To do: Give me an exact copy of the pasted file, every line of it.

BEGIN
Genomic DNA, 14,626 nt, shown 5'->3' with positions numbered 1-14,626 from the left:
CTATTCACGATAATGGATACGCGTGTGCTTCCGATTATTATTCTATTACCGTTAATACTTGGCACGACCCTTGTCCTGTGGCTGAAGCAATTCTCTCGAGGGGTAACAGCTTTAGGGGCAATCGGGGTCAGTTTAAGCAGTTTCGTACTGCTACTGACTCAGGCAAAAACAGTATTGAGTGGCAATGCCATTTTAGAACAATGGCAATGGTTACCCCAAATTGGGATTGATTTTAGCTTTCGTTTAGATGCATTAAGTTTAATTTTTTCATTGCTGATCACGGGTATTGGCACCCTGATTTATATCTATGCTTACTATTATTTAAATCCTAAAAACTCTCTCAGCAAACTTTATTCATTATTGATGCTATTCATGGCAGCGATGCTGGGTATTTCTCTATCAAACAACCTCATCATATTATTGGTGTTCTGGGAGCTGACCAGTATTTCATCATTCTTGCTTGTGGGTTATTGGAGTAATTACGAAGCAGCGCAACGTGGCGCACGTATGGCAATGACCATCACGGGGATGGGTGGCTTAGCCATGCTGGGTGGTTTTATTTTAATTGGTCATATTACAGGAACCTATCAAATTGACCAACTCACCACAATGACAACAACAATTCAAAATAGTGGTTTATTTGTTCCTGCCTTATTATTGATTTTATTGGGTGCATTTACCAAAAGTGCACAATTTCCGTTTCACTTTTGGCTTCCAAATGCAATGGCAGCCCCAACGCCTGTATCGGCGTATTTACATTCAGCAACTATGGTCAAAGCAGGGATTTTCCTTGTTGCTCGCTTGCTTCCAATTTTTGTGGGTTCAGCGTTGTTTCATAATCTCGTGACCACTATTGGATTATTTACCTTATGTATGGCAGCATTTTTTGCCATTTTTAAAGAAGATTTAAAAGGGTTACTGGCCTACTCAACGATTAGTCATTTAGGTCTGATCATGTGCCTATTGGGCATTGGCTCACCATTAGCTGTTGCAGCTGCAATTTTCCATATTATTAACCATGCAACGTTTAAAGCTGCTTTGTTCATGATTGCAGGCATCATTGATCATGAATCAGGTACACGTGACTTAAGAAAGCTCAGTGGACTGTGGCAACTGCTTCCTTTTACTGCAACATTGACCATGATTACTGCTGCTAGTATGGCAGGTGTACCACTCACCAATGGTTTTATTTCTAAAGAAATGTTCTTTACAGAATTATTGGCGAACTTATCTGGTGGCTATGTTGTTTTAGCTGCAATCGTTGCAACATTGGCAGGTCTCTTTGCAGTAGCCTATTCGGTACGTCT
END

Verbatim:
Genomic DNA, 14,626 nt, shown 5'->3' with positions numbered 1-14,626 from the left:
CTATTCACGATAATGGATACGCGTGTGCTTCCGATTATTATTCTATTACCGTTAATACTTGGCACGACCCTTGTCCTGTGGCTGAAGCAATTCTCTCGAGGGGTAACAGCTTTAGGGGCAATCGGGGTCAGTTTAAGCAGTTTCGTACTGCTACTGACTCAGGCAAAAACAGTATTGAGTGGCAATGCCATTTTAGAACAATGGCAATGGTTACCCCAAATTGGGATTGATTTTAGCTTTCGTTTAGATGCATTAAGTTTAATTTTTTCATTGCTGATCACGGGTATTGGCACCCTGATTTATATCTATGCTTACTATTATTTAAATCCTAAAAACTCTCTCAGCAAACTTTATTCATTATTGATGCTATTCATGGCAGCGATGCTGGGTATTTCTCTATCAAACAACCTCATCATATTATTGGTGTTCTGGGAGCTGACCAGTATTTCATCATTCTTGCTTGTGGGTTATTGGAGTAATTACGAAGCAGCGCAACGTGGCGCACGTATGGCAATGACCATCACGGGGATGGGTGGCTTAGCCATGCTGGGTGGTTTTATTTTAATTGGTCATATTACAGGAACCTATCAAATTGACCAACTCACCACAATGACAACAACAATTCAAAATAGTGGTTTATTTGTTCCTGCCTTATTATTGATTTTATTGGGTGCATTTACCAAAAGTGCACAATTTCCGTTTCACTTTTGGCTTCCAAATGCAATGGCAGCCCCAACGCCTGTATCGGCGTATTTACATTCAGCAACTATGGTCAAAGCAGGGATTTTCCTTGTTGCTCGCTTGCTTCCAATTTTTGTGGGTTCAGCGTTGTTTCATAATCTCGTGACCACTATTGGATTATTTACCTTATGTATGGCAGCATTTTTTGCCATTTTTAAAGAAGATTTAAAAGGGTTACTGGCCTACTCAACGATTAGTCATTTAGGTCTGATCATGTGCCTATTGGGCATTGGCTCACCATTAGCTGTTGCAGCTGCAATTTTCCATATTATTAACCATGCAACGTTTAAAGCTGCTTTGTTCATGATTGCAGGCATCATTGATCATGAATCAGGTACACGTGACTTAAGAAAGCTCAGTGGACTGTGGCAACTGCTTCCTTTTACTGCAACATTGACCATGATTACTGCTGCTAGTATGGCAGGTGTACCACTCACCAATGGTTTTATTTCTAAAGAAATGTTCTTTACAGAATTATTGGCGAACTTATCTGGTGGCTATGTTGTTTTAGCTGCAATCGTTGCAACATTGGCAGGTCTCTTTGCAGTAGCCTATTCGGTACGTCT